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COVID-19 Pandemic: Lessons, Learnings and Reflections

Dale J. Venturini, President and CEO of Rhode Island Hospitality Industry Association.

Dale J. Venturini, President and CEO of Rhode Island Hospitality Industry Association.

By Dale J. Venturini, President & CEO, Rhode Island Hospitality Association

While the COVID-19 pandemic continues across the globe, cases are dropping in the United States and in other countries where vaccination rates are high. As we begin to see a light at the end of the tunnel and approach a hopeful end to this public health crisis in our country, it seems to be a good time to reflect on the lessons that we have all learned over the course of the last year and a half.

For our industry, some of those lessons were learned the hard way. As restrictions and public health guidelines altered the way we had traditionally done business, they forced our hotels, restaurants and other hospitality businesses to adapt in an effort to survive. Unfortunately, some were not able to pivot, and as a result, doors shuttered, jobs were lost and lives were changed forever.

While hospitality continues to recover across the country, including in Rhode Island, some of the practices and operational procedures that were implemented during the pandemic will prove to be useful going into the future. Challenges such as the temporary shutdown of indoor dining, capacity limits and the enforcement of physical distancing were met with thoughtful, innovative practices that not only helped some businesses remain viable during the pandemic but that also have the ability to contribute to the success of our industry going forward.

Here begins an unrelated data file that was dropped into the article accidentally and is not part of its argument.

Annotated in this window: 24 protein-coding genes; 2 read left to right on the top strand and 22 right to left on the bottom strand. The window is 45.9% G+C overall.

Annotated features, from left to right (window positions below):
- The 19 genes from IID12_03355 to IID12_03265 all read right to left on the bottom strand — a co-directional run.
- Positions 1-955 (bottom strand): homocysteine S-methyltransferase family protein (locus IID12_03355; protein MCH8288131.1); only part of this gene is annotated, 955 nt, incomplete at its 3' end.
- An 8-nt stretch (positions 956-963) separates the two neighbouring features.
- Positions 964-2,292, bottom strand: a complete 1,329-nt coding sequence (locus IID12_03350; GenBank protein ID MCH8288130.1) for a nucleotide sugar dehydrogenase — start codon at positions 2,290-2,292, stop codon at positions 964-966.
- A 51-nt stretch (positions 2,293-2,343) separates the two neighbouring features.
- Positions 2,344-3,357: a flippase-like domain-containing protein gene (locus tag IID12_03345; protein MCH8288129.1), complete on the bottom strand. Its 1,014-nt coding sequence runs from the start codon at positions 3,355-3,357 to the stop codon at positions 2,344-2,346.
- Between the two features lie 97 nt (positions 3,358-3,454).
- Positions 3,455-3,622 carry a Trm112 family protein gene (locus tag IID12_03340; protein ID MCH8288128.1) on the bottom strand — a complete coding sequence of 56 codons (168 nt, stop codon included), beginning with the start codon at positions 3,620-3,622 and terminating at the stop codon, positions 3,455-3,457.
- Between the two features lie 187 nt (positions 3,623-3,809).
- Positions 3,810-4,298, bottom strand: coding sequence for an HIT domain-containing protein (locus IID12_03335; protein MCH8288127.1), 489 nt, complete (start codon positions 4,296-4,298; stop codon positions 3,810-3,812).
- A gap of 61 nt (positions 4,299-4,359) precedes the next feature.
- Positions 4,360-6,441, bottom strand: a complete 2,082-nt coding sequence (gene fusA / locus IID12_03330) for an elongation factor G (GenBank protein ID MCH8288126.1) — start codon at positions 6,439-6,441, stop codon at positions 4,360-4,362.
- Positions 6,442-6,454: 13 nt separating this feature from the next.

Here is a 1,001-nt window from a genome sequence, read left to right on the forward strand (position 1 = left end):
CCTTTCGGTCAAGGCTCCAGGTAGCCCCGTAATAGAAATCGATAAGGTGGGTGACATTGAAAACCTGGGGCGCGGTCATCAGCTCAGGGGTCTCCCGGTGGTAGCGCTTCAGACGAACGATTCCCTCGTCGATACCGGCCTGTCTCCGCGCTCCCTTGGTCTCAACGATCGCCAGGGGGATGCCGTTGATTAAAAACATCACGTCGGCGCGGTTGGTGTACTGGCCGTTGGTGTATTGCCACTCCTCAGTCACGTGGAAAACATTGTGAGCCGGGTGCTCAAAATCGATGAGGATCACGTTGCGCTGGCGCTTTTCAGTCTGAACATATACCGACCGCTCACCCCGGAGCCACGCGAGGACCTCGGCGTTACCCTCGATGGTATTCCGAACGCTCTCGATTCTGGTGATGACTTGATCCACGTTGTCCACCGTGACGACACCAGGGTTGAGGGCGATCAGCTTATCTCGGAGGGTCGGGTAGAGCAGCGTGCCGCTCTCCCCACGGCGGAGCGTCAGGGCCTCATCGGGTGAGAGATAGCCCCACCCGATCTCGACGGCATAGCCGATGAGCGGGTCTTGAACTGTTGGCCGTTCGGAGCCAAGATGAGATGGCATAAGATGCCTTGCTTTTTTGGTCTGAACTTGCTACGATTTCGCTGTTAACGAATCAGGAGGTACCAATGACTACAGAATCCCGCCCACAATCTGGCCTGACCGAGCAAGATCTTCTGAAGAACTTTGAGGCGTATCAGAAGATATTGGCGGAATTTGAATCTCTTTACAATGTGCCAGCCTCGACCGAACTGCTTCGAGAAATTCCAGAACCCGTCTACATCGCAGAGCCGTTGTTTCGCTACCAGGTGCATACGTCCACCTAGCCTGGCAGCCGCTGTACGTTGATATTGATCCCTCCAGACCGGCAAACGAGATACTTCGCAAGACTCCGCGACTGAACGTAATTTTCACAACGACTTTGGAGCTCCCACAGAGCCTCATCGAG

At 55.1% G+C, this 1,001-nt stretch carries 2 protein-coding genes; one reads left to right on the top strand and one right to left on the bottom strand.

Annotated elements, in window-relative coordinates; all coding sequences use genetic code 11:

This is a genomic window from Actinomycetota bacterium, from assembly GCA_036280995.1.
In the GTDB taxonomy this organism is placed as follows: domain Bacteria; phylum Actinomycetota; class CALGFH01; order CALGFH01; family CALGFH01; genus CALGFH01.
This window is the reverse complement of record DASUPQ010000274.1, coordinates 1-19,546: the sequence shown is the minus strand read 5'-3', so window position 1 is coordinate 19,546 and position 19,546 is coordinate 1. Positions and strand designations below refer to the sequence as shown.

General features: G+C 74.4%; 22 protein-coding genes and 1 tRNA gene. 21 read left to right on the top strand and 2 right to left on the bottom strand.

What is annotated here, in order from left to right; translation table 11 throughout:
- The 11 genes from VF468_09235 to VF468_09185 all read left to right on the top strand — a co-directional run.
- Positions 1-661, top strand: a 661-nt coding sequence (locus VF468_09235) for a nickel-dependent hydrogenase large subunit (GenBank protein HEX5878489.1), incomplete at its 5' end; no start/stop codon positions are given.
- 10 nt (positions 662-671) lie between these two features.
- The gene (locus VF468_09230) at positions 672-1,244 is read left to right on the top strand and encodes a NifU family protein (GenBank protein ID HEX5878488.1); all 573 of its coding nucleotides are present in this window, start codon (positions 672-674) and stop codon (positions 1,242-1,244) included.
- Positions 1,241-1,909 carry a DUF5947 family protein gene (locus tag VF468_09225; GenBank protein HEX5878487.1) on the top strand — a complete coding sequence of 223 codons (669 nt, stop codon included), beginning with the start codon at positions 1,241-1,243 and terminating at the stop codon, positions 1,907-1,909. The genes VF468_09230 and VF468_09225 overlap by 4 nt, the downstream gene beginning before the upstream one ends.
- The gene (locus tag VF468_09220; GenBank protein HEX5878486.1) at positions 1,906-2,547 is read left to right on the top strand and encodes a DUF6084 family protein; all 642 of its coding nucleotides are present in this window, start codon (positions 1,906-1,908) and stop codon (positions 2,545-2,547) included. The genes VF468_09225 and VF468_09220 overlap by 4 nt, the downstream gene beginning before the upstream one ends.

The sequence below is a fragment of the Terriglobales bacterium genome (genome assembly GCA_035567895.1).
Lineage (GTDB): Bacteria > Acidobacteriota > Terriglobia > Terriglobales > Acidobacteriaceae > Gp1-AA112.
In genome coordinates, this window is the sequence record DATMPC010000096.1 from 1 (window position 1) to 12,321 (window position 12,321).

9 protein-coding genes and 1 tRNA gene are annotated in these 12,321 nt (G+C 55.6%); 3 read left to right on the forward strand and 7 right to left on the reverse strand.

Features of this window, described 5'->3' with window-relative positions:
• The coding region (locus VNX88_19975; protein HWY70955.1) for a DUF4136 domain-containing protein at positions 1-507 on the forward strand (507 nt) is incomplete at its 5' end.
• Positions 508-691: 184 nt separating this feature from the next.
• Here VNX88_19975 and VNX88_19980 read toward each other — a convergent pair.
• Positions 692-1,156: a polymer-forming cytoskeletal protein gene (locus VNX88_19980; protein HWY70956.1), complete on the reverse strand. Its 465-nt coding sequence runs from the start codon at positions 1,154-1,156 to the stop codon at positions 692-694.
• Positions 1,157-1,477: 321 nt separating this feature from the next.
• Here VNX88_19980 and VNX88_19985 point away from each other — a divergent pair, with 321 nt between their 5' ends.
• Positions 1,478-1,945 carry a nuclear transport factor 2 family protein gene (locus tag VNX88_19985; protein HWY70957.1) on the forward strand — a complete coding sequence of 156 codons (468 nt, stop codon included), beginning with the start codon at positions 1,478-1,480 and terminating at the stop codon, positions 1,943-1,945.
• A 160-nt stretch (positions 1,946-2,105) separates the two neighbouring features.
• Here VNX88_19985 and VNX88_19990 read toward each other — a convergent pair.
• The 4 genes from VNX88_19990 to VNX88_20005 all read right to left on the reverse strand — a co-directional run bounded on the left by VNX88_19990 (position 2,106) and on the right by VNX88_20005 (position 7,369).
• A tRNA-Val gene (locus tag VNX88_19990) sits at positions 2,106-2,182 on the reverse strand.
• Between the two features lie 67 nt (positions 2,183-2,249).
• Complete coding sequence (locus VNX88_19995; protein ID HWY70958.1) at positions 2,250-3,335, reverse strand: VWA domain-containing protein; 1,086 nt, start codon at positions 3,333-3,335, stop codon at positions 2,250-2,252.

From a consumer-convenience standpoint, many great ideas have increased the profitability of businesses during the pandemic, from the allowance of alcohol to-go to the increased prevalence of curbside takeout and delivery options, improved online ordering and reservation systems, the implementation of contactless services and more.

To appeal to the average consumer’s desire for an easy and a convenient experience – whether dining at a restaurant, ordering takeout or staying at a hotel – meeting our guests where they are (and where they are comfortable) will continue to be of great importance as we come out of the pandemic and as society adapts to a new way of life.

The biggest challenge currently facing the industry is the workforce shortage. Throughout the pandemic, we have learned that safety is a top priority for our employees. By continuing to utilize the best sanitary and safety measures in our establishments, we can reassure prospective and existing industry workers that they are as safe with us as they are anywhere else.

Many industry workers also sought to hone their skills and improve their professional acumen throughout the pandemic, and so offering our employees opportunities for advancement and providing the resources necessary for an effective training experience will appeal to those individuals who are committed to a career in hospitality.

The workforce is the backbone of the hospitality industry, so if there is even one lesson to be learned from this disconcerting trend, it is that we are obligated to ensure that employment in our industry is safe, worthwhile and rewarding. While things are looking up, and I certainly do not want to be an alarmist, there is no telling where we will be at this time next year.

It is my hope that conditions continue to improve, our industry recovers to the best of its ability and our country returns to its pre-pandemic sense of normalcy; however, we cannot let our guard down. I urge our industry not to forget the lessons learned during the pandemic – they may be our lifeline should anything like this ever happen again.

Dale J. Venturini is the President & CEO of Rhode Island Hospitality Association. A veteran of more than 25 years in the hospitality industry, Venturini is considered by many to be the voice of the industry in the state of Rhode Island. She has been instrumental in improving the industry’s educational and training programs in the state, as well as enhancing the bottom line of the business she represents. Venturini splits her time between the office and the State House, a constant presence for her membership.


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